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Charlotte Amalie
Tuesday, May 21, 2024
HomeCommentaryOpen Forum: The Importance of Guts in the Virgin Islands, Part 2

Open Forum: The Importance of Guts in the Virgin Islands, Part 2

This is St. George waterfall. It is a 30th waterfall now seasonal due to the impact by man on the environment. The Mint Gut: stream which rise in Beck Grove hundreds of feet high in the hills, flowing south through Allandale, Hope, and Diamond to the south shore of St. Croix. St. George Gut once a small river connects east of Centerline Road to Mint Gut where the indigenous people canoe upriver to Estate St. George. (Photo by Olasee Davis)
This is the St. George waterfall, which is now seasonal due to the impact by man on the environment. The Mint Gut stream, which rises in Beck Grove hundreds of feet high in the hills, flows south through estates Allandale, Hope, and Diamond to the south shore of St. Croix. The St. George Gut, once a small river, connects east of Centerline Road to Mint Gut where the indigenous people would canoe upriver to Estate St. George. (Photo by Olasee Davis)

In this second part in a series exploring what is a gut in the Virgin Islands, I give you an understanding of the islands’ natural world, the pre-Columbian period, and the colonial history necessary to appreciate the wonder of nature in these beautiful islands. Before the first humans inhabited the Virgin Islands, the islands had extensive and luxuriant dense tropical forests with flowing streams, guts, small rivers, and springs, especially on St. Croix.

Olasee Davis
Olasee Davis (Submitted photo)

The lush green mountains, valleys, and hillsides literally touched the coastlines with mangrove forests and inlet bays surrounding the archipelago of the Virgin Islands. Believe me, these islands were a tropical paradise in their virgin state. At this stage of the islands’ geological development some millions of years ago — according to geologists — streams, guts, and small rivers flowed constantly, depositing fresh water into the Virgin Islands’ coastal environments.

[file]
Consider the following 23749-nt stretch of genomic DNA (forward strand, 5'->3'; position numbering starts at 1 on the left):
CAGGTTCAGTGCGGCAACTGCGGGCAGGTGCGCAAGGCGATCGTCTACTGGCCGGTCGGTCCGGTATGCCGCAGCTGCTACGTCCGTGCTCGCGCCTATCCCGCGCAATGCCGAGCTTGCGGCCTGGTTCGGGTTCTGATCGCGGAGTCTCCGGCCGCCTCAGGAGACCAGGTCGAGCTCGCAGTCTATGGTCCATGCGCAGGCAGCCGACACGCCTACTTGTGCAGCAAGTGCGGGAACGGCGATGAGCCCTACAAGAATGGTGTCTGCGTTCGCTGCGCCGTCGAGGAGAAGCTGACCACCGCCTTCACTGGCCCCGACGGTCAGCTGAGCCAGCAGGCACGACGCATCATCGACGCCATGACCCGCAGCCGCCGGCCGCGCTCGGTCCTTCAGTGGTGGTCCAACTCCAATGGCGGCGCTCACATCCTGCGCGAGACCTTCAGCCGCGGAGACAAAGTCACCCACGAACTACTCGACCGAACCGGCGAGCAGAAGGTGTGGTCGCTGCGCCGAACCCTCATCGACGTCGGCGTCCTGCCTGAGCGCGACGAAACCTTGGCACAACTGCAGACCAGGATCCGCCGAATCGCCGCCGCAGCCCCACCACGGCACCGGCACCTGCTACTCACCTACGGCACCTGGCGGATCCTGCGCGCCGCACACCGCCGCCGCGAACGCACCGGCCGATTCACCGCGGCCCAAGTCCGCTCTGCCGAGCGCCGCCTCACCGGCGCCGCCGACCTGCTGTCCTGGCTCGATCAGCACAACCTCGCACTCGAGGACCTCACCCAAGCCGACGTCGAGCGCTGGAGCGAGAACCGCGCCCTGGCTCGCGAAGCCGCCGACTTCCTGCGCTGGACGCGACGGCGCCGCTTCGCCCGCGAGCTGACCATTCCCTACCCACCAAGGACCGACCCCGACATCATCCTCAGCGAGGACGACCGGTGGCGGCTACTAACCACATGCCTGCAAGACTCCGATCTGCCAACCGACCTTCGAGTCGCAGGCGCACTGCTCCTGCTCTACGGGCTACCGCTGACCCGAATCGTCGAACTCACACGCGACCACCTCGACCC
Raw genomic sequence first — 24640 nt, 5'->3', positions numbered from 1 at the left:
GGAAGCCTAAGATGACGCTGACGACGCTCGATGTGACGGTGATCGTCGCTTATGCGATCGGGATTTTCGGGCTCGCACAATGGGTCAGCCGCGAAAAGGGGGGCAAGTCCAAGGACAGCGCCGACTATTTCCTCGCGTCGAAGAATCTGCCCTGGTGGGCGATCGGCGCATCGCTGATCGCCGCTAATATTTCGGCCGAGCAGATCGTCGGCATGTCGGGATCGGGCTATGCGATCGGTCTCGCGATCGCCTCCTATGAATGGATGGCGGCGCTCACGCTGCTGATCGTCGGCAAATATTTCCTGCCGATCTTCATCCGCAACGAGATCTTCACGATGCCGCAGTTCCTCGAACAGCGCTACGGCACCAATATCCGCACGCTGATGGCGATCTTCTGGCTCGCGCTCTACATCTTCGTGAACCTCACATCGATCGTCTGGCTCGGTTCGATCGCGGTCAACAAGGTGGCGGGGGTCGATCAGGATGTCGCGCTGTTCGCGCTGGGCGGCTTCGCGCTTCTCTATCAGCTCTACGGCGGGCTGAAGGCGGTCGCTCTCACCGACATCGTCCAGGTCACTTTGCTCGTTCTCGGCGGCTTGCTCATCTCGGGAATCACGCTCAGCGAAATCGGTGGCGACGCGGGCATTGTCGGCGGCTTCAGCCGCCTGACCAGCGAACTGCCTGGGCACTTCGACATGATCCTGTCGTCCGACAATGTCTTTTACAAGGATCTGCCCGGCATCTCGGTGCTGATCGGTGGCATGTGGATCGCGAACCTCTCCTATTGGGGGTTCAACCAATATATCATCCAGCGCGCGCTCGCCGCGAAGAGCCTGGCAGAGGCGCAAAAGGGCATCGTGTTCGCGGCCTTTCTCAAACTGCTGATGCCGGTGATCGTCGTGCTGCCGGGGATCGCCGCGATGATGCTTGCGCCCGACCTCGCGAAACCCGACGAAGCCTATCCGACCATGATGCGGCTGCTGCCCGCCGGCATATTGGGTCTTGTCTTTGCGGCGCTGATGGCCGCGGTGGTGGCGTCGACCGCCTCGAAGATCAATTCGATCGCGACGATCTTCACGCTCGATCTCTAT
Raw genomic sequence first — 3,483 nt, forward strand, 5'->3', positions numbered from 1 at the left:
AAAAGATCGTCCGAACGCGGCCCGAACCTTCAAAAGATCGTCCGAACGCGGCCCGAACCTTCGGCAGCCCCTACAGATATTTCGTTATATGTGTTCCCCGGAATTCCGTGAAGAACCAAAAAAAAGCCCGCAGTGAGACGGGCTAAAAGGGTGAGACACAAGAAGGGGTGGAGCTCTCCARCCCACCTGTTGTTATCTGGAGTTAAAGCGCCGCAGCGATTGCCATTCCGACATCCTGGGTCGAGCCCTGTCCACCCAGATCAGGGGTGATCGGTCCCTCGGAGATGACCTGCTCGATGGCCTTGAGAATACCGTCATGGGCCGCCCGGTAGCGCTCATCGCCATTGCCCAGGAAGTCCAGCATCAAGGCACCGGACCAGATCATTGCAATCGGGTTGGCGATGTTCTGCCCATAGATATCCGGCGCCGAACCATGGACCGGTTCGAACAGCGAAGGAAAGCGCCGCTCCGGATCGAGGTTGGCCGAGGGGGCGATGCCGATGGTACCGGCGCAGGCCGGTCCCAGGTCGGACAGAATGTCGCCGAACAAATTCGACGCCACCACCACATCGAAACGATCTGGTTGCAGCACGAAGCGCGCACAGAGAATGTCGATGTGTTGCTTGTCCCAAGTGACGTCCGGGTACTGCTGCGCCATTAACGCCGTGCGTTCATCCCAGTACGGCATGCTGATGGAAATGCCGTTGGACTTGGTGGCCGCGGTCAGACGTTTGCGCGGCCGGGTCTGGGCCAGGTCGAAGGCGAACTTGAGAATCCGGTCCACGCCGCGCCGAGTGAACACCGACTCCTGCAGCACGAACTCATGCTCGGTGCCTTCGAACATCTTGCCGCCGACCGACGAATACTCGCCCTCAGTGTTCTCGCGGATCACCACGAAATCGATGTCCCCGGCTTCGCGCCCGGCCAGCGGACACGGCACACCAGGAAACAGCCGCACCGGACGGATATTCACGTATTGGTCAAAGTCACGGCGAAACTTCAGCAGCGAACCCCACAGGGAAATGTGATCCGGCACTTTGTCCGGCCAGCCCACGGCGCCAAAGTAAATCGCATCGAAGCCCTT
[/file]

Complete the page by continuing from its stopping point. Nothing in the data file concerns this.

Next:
Historically, manatees are an indicator of the islands’ intact environment due to their liking of fresh and brackish water habitats and abundant sea grass beds for grazing grounds surrounding the Virgin Islands coastal ecosystem. Manatees are also known locally as sea cow. Have you ever heard the folklore story about a manatee in Tortola? 

According to my late grandmother Carmelita Hodge Industrious, a sea cow (manatee) from the ocean lost its calf. As a result of losing its calf, the sea cow came up on land and beat up a cow on land. That cow’s calf was taken back to the sea; thus, the bay was called Sea Cows Bay. The closest sea cow in this region of the Virgin Islands archipelago is on the island of Puerto Rico where they can still be found. These animals no longer live in the waters of the Virgin Islands due to the changes wrought by mostly human impacts on the environment. 

According to archaeologists, Amerindians from several culturally distinct groups were the first inhabitants of the Virgin Islands dating back for millennia. At different periods in Caribbean history, distinct groups of Amerindians migrated from the Orinoco Delta in South America beginning around 5000 BC. This migration continued for several decades northward and westward through the Lesser Antilles, until they arrived in the Virgin Islands and Puerto Rico by 2000 BC. There are historical records documenting where indigenous people sailed up a river on the southwest side of St. Croix in canoes.

The indigenous people took the river route, which went through what is known today as Estate Enfield Green, Estate Diamond, and up to Estate St. Georges. In fact, Estate St. Georges Gut was once a small river that flowed to the south shores of St. Croix. Furthermore, there is a pre-Columbian site at Estate St. Georges Village Botanical Garden that dates back to 2000 BC. The Salt River Bay is another pre-Columbian site of indigenous people that lived as far back as the second millennium before the common era of European contact to the so-called New World. 

An engraving by Theodor de Bry depicting Christopher Columbus landing on Hispaniola on December 6,1492. ( Theodor de Bry/Library of Congress)
An engraving by Theodor de Bry depicting Christopher Columbus landing on Hispaniola on December 6,1492. ( Theodor de Bry/Library of Congress)

There were Africans in the waters of the Caribbean before the first Europeans explored the Western Hemisphere. Christopher Columbus himself said in his journal, “Black skinned people had come from the south-east in boats, trading in gold tipped spears.” It was the indigenous people of Hispaniola that told Columbus about the Africans trading with them. When Columbus anchored off Salt River Bay’s west coast with his 17 ships, including the Nina, on his second voyage in 1493, Salt River was the main river on the northeast coast of St. Croix.